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Publication numberUS7354439 B2
Publication typeGrant
Application numberUS 10/616,970
Publication dateApr 8, 2008
Filing dateJul 11, 2003
Priority dateJul 17, 2002
Fee statusPaid
Also published asDE10332613A1, US20040015165
Publication number10616970, 616970, US 7354439 B2, US 7354439B2, US-B2-7354439, US7354439 B2, US7354439B2
InventorsSatoshi Kidooka
Original AssigneePentax Corporation
Export CitationBiBTeX, EndNote, RefMan
External Links: USPTO, USPTO Assignment, Espacenet
Treatment tool for endoscope having end effector operating like pincers
US 7354439 B2
Abstract
A bipolar high frequency treatment tool includes an inserting portion to be inserted into a human body through an instrument channel of the endoscope. An electrode assembly is attached to the distal end of the inserting portion. The electrode assembly includes a supporting member having a slit, a pair of shafts held by the supporting member so as to cross the slit, and a pair of electrodes. The pair of electrodes is pivotably supported by the pair of shafts so as to open and close like a pair of pincers. An insulator block is located in the slit between the pair of electrodes to prevent the pair of electrodes from making a short circuit within the slit. The pair of shafts is pressed into the insulating block so that the shafts do not come of from the insulating block and hence from the supporting member.
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Claims(21)
1. A treatment tool configured to be inserted into a human body through an endoscope, comprising:
an elongated inserting portion configured to be inserted through an accessory channel of the endoscope;
a supporting member attached to a distal end of said inserting portion, said supporting member being provided with a slit;
a shaft attached to said supporting member so as to cross said slit in a width direction thereof;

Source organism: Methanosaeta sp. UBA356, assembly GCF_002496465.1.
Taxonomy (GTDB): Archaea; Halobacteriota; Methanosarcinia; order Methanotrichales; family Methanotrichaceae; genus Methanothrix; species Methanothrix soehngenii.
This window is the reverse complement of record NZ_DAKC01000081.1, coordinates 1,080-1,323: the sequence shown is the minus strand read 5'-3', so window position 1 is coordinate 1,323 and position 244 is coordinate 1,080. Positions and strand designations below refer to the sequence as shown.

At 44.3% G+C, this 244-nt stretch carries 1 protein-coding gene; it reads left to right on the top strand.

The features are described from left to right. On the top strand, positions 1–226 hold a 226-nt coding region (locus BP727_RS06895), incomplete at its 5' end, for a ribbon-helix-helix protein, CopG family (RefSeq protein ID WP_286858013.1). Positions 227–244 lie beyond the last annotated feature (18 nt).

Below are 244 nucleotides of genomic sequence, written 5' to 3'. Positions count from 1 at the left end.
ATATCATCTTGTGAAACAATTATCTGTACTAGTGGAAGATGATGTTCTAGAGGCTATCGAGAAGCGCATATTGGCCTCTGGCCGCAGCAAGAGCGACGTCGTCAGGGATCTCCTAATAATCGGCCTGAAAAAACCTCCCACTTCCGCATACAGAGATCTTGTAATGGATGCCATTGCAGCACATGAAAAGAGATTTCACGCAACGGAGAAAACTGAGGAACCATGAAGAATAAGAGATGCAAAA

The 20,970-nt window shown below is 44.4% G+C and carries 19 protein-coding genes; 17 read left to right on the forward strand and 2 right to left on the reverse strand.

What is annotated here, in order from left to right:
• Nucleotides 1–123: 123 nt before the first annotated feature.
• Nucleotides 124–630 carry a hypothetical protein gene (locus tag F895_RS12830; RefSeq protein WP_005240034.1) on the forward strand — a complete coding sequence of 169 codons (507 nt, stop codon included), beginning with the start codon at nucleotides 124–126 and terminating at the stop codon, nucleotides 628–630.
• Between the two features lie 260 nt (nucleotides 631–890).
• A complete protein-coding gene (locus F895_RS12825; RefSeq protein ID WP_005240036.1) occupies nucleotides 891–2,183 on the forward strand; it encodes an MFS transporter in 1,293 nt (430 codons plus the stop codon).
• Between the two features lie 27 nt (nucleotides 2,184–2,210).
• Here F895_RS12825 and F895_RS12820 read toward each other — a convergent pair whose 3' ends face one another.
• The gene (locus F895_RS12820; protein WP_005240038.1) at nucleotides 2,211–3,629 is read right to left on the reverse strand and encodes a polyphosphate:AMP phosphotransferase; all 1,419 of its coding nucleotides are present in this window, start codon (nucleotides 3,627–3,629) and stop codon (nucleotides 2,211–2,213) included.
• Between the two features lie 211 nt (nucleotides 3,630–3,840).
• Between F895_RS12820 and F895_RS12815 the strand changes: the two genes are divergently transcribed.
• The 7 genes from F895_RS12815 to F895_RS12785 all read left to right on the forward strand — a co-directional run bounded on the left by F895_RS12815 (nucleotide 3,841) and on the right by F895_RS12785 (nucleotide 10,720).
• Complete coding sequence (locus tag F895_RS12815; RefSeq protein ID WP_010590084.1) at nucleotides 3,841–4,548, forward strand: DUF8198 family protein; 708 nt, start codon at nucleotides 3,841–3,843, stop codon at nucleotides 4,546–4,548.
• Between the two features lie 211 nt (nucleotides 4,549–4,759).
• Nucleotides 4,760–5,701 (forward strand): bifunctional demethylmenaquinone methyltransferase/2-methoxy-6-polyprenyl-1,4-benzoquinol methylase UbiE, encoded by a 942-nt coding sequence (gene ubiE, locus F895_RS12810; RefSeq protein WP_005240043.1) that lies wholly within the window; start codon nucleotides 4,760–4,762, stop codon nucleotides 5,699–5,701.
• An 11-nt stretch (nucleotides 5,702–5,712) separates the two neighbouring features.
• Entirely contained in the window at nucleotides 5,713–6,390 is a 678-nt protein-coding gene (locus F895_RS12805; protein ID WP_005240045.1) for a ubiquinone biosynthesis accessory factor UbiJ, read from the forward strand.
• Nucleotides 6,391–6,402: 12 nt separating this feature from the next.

a pair of manipulation members, at least one of said pair of manipulation members being pivotably supported for movement by said shaft within said slit so as to open and close with respect to another of said pair of manipulation members, said pair of manipulation members comprising a pair of electrodes connectable to a high frequency power supply, said manipulation members being movable between opened and closed positions via leads connected to said high frequency power supply; and
a spacer located between said pair of manipulation members, said spacer insulating said electrodes from each other, and remaining stationary with respect to said supporting member during movement of the manipulation member,
wherein said shaft is supported by said spacer so as not to come off from said supporting member.
2. The treatment tool according to claim 1, wherein said shaft is pressed into said spacer.
3. The treatment tool according to claim 2, wherein said spacer is provided with a through hole having an inner diameter smaller than an outer diameter of said shaft, said shaft being pressed into said through hole.
4. The treatment tool according to claim 1, comprising a pair of said shafts, both of said shafts being pressed into said spacer, each of said pair of manipulation members being pivotably mounted to respective one of said shafts so as to open and close.
5. The treatment tool according to claim 4, wherein said spacer is provided with a pair of through holes formed in parallel to each other, each of said through holes having an inner diameter smaller than an outer diameter of each of said shafts, said shafts being pressed into respective one of said through holes.
6. The treatment tool according to claim 1, wherein said spacer comprises poly-tetra-fluoro-ethylene.
7. The treatment tool according to claim 1, wherein said spacer comprises ceramic.
8. The treatment tool according to claim 1, wherein said supporting member comprises insulating material.
9. The treatment tool according to claim 8, wherein said supporting member comprises rigid plastic.
10. The treatment tool according to claim 8, wherein said supporting member comprises ceramics.
11. The treatment tool according to claim 1, wherein said shaft engages said supporting member, said spacer and one of said manipulation members.